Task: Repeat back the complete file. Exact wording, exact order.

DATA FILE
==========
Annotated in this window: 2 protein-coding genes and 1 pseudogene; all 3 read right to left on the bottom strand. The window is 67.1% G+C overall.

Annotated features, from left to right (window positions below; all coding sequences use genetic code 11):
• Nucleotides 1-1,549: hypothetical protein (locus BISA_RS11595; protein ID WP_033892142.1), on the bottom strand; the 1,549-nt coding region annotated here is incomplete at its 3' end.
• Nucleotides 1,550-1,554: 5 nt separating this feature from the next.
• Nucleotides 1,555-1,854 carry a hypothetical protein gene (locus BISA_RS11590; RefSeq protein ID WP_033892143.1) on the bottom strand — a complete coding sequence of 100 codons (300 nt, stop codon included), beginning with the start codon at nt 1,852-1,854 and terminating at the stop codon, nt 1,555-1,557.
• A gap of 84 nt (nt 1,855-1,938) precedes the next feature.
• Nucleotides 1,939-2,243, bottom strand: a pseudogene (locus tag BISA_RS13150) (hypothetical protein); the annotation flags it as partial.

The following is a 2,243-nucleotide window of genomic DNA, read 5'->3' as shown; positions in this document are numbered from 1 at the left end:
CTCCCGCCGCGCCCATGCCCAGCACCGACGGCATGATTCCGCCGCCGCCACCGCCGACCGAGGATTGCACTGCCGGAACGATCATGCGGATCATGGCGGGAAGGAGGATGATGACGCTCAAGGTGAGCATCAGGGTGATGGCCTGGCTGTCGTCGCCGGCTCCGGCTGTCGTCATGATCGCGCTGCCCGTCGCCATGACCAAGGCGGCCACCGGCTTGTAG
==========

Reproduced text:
Annotated in this window: 2 protein-coding genes and 1 pseudogene; all 3 read right to left on the bottom strand. The window is 67.1% G+C overall.

Annotated features, from left to right (window positions below; all coding sequences use genetic code 11):
• Nucleotides 1-1,549: hypothetical protein (locus BISA_RS11595; protein ID WP_033892142.1), on the bottom strand; the 1,549-nt coding region annotated here is incomplete at its 3' end.
• Nucleotides 1,550-1,554: 5 nt separating this feature from the next.
• Nucleotides 1,555-1,854 carry a hypothetical protein gene (locus BISA_RS11590; RefSeq protein ID WP_033892143.1) on the bottom strand — a complete coding sequence of 100 codons (300 nt, stop codon included), beginning with the start codon at nt 1,852-1,854 and terminating at the stop codon, nt 1,555-1,557.
• A gap of 84 nt (nt 1,855-1,938) precedes the next feature.
• Nucleotides 1,939-2,243, bottom strand: a pseudogene (locus tag BISA_RS13150) (hypothetical protein); the annotation flags it as partial.

The following is a 2,243-nucleotide window of genomic DNA, read 5'->3' as shown; positions in this document are numbered from 1 at the left end:
CTCCCGCCGCGCCCATGCCCAGCACCGACGGCATGATTCCGCCGCCGCCACCGCCGACCGAGGATTGCACTGCCGGAACGATCATGCGGATCATGGCGGGAAGGAGGATGATGACGCTCAAGGTGAGCATCAGGGTGATGGCCTGGCTGTCGTCGCCGGCTCCGGCTGTCGTCATGATCGCGCTGCCCGTCGCCATGACCAAGGCGGCCACCGGCTTGTAG